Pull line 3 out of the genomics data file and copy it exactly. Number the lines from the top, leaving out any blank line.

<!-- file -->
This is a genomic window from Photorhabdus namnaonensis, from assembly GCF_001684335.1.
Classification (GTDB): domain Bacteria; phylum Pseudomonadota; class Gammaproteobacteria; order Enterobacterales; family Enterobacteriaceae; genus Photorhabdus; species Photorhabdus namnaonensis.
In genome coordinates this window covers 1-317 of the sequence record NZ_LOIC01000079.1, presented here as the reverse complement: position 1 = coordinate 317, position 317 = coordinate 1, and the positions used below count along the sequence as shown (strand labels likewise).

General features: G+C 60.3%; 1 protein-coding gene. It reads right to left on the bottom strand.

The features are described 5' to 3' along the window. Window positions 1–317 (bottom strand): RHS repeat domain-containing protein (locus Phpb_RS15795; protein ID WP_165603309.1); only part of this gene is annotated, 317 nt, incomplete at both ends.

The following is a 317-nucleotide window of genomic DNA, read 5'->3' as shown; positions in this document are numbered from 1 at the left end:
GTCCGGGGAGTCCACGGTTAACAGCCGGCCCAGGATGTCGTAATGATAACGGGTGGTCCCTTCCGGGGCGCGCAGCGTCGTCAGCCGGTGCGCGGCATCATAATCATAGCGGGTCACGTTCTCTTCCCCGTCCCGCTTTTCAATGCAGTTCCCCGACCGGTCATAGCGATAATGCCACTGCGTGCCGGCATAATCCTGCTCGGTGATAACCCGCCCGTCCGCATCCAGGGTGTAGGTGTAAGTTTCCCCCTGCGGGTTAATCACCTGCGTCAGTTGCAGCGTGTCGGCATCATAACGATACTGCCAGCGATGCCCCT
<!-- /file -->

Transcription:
In genome coordinates this window covers 1-317 of the sequence record NZ_LOIC01000079.1, presented here as the reverse complement: position 1 = coordinate 317, position 317 = coordinate 1, and the positions used below count along the sequence as shown (strand labels likewise).